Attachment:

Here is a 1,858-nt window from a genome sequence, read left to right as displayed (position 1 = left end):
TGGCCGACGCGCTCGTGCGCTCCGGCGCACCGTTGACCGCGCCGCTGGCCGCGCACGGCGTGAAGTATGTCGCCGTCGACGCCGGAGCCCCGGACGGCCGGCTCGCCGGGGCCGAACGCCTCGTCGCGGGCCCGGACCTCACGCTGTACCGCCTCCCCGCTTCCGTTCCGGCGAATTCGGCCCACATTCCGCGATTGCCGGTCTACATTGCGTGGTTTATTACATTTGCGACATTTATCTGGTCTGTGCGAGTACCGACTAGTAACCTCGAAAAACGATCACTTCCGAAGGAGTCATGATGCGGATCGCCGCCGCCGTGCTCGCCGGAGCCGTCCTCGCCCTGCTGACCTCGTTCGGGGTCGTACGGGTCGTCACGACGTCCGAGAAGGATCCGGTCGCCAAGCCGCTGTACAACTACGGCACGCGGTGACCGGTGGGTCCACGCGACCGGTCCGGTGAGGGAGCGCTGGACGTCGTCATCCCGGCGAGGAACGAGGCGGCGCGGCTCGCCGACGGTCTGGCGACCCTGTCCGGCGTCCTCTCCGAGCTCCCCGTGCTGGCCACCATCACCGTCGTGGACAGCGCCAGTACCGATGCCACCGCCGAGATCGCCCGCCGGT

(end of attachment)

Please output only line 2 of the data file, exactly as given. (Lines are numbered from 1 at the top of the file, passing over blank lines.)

TGGCCGACGCGCTCGTGCGCTCCGGCGCACCGTTGACCGCGCCGCTGGCCGCGCACGGCGTGAAGTATGTCGCCGTCGACGCCGGAGCCCCGGACGGCCGGCTCGCCGGGGCCGAACGCCTCGTCGCGGGCCCGGACCTCACGCTGTACCGCCTCCCCGCTTCCGTTCCGGCGAATTCGGCCCACATTCCGCGATTGCCGGTCTACATTGCGTGGTTTATTACATTTGCGACATTTATCTGGTCTGTGCGAGTACCGACTAGTAACCTCGAAAAACGATCACTTCCGAAGGAGTCATGATGCGGATCGCCGCCGCCGTGCTCGCCGGAGCCGTCCTCGCCCTGCTGACCTCGTTCGGGGTCGTACGGGTCGTCACGACGTCCGAGAAGGATCCGGTCGCCAAGCCGCTGTACAACTACGGCACGCGGTGACCGGTGGGTCCACGCGACCGGTCCGGTGAGGGAGCGCTGGACGTCGTCATCCCGGCGAGGAACGAGGCGGCGCGGCTCGCCGACGGTCTGGCGACCCTGTCCGGCGTCCTCTCCGAGCTCCCCGTGCTGGCCACCATCACCGTCGTGGACAGCGCCAGTACCGATGCCACCGCCGAGATCGCCCGCCGGT